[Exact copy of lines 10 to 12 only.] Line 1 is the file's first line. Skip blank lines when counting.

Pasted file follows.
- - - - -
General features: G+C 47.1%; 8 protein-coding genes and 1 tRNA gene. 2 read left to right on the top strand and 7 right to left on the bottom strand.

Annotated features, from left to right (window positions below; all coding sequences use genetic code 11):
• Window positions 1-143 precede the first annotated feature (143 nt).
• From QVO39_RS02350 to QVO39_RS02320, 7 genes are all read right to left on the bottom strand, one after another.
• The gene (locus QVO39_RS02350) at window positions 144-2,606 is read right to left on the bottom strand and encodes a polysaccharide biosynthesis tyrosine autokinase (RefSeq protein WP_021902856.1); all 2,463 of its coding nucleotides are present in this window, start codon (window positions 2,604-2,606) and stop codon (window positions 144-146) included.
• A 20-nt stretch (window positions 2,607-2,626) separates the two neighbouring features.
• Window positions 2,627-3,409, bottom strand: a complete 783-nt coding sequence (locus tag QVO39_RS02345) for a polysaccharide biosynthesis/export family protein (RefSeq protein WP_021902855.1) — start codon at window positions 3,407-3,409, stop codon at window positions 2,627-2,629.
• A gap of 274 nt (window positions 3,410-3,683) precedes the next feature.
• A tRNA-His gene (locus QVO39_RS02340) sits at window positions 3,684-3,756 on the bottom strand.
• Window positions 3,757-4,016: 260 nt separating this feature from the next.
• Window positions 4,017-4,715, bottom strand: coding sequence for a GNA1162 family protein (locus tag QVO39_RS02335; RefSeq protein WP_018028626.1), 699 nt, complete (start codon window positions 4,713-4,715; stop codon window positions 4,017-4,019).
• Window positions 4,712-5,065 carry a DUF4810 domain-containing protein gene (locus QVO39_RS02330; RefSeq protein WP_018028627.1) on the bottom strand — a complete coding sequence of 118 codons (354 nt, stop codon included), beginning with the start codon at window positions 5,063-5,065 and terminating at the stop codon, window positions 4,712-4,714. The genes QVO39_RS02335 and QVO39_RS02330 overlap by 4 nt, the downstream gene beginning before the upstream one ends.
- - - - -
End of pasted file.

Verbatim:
• Window positions 3,757-4,016: 260 nt separating this feature from the next.
• Window positions 4,017-4,715, bottom strand: coding sequence for a GNA1162 family protein (locus tag QVO39_RS02335; RefSeq protein WP_018028626.1), 699 nt, complete (start codon window positions 4,713-4,715; stop codon window positions 4,017-4,019).
• Window positions 4,712-5,065 carry a DUF4810 domain-containing protein gene (locus QVO39_RS02330; RefSeq protein WP_018028627.1) on the bottom strand — a complete coding sequence of 118 codons (354 nt, stop codon included), beginning with the start codon at window positions 5,063-5,065 and terminating at the stop codon, window positions 4,712-4,714. The genes QVO39_RS02335 and QVO39_RS02330 overlap by 4 nt, the downstream gene beginning before the upstream one ends.